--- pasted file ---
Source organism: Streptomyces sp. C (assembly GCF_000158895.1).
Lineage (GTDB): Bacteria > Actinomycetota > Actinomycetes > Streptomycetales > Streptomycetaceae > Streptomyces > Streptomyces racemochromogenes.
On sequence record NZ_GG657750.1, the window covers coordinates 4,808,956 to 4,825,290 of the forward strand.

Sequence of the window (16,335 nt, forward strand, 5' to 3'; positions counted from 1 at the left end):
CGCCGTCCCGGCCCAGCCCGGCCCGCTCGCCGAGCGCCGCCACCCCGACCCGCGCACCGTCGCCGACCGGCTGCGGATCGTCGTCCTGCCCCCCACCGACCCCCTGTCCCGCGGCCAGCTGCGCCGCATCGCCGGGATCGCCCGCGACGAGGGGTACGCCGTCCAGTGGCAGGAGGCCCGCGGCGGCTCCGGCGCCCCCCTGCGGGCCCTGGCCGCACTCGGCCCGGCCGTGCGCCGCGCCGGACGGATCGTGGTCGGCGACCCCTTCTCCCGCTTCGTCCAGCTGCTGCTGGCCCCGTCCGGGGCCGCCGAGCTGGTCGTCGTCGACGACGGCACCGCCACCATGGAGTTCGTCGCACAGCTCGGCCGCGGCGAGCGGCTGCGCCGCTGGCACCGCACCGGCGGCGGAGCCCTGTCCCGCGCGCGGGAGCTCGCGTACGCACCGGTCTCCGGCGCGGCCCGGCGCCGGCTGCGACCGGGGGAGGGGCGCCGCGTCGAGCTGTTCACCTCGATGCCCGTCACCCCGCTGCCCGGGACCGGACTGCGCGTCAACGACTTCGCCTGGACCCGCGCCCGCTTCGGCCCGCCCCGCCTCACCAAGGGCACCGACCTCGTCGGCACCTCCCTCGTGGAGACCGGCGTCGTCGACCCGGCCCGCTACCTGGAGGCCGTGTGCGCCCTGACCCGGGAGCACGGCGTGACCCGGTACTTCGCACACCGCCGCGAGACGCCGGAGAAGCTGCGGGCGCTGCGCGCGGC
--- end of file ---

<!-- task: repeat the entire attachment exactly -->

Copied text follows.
Source organism: Streptomyces sp. C (assembly GCF_000158895.1).
Lineage (GTDB): Bacteria > Actinomycetota > Actinomycetes > Streptomycetales > Streptomycetaceae > Streptomyces > Streptomyces racemochromogenes.
On sequence record NZ_GG657750.1, the window covers coordinates 4,808,956 to 4,825,290 of the forward strand.

Sequence of the window (16,335 nt, forward strand, 5' to 3'; positions counted from 1 at the left end):
CGCCGTCCCGGCCCAGCCCGGCCCGCTCGCCGAGCGCCGCCACCCCGACCCGCGCACCGTCGCCGACCGGCTGCGGATCGTCGTCCTGCCCCCCACCGACCCCCTGTCCCGCGGCCAGCTGCGCCGCATCGCCGGGATCGCCCGCGACGAGGGGTACGCCGTCCAGTGGCAGGAGGCCCGCGGCGGCTCCGGCGCCCCCCTGCGGGCCCTGGCCGCACTCGGCCCGGCCGTGCGCCGCGCCGGACGGATCGTGGTCGGCGACCCCTTCTCCCGCTTCGTCCAGCTGCTGCTGGCCCCGTCCGGGGCCGCCGAGCTGGTCGTCGTCGACGACGGCACCGCCACCATGGAGTTCGTCGCACAGCTCGGCCGCGGCGAGCGGCTGCGCCGCTGGCACCGCACCGGCGGCGGAGCCCTGTCCCGCGCGCGGGAGCTCGCGTACGCACCGGTCTCCGGCGCGGCCCGGCGCCGGCTGCGACCGGGGGAGGGGCGCCGCGTCGAGCTGTTCACCTCGATGCCCGTCACCCCGCTGCCCGGGACCGGACTGCGCGTCAACGACTTCGCCTGGACCCGCGCCCGCTTCGGCCCGCCCCGCCTCACCAAGGGCACCGACCTCGTCGGCACCTCCCTCGTGGAGACCGGCGTCGTCGACCCGGCCCGCTACCTGGAGGCCGTGTGCGCCCTGACCCGGGAGCACGGCGTGACCCGGTACTTCGCACACCGCCGCGAGACGCCGGAGAAGCTGCGGGCGCTGCGCGCGGC